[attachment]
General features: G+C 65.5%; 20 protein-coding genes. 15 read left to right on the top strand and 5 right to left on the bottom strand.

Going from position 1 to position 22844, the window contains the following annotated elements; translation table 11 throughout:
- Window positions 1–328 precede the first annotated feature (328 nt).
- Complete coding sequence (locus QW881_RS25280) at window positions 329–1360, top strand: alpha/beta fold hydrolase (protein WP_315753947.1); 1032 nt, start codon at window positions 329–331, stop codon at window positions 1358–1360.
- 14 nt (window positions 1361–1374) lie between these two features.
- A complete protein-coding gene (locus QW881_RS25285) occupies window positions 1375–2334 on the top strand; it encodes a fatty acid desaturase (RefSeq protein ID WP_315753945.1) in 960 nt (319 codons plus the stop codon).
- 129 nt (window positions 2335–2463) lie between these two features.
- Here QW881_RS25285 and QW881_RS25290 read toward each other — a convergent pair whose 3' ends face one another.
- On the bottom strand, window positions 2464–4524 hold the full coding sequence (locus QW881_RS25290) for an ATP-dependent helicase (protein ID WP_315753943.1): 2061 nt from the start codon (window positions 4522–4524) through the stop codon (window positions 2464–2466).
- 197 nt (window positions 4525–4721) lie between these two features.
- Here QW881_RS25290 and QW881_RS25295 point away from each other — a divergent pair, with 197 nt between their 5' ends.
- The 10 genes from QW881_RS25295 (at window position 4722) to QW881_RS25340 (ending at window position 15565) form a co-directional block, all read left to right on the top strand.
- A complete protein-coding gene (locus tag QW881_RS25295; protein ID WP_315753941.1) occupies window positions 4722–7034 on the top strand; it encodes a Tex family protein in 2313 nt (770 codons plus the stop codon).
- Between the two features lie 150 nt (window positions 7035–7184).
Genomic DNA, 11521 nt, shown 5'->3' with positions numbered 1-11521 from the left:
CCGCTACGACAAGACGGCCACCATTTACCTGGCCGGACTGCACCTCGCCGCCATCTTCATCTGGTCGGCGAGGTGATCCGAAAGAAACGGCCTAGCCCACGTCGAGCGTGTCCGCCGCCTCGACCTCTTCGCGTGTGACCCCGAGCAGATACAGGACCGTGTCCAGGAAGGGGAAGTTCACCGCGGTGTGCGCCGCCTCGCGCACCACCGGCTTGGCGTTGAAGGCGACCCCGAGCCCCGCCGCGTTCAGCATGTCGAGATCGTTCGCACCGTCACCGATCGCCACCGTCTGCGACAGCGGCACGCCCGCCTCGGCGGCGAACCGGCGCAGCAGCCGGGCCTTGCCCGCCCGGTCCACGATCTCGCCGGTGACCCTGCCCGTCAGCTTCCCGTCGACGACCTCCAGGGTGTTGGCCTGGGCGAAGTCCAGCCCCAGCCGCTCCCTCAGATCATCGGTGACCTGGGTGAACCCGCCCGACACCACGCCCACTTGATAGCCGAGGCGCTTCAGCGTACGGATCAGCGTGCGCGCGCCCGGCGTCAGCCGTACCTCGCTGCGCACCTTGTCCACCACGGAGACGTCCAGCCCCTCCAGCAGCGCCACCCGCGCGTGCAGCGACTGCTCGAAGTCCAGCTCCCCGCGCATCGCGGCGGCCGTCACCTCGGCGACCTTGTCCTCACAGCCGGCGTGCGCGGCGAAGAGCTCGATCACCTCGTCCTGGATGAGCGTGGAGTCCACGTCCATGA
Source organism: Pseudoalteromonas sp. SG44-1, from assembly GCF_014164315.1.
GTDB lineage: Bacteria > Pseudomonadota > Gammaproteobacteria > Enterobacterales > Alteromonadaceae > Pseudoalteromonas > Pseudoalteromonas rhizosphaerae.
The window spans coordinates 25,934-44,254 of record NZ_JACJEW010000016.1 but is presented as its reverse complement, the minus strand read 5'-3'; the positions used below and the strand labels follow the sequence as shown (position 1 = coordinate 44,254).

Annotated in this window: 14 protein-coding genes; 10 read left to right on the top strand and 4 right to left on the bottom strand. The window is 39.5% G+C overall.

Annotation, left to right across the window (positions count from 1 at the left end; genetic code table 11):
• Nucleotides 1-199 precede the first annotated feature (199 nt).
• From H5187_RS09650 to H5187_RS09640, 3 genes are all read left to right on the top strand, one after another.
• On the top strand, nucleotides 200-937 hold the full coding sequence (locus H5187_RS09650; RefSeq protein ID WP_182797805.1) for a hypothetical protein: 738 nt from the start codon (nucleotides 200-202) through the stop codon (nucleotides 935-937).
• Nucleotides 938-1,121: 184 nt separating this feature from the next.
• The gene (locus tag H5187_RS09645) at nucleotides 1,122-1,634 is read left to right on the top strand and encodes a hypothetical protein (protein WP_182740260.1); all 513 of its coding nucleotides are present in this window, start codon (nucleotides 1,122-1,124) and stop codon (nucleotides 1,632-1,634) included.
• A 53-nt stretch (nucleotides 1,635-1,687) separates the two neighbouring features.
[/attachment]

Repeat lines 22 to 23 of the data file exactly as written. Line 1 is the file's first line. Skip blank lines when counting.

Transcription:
• Nucleotides 1-199 precede the first annotated feature (199 nt).
• From H5187_RS09650 to H5187_RS09640, 3 genes are all read left to right on the top strand, one after another.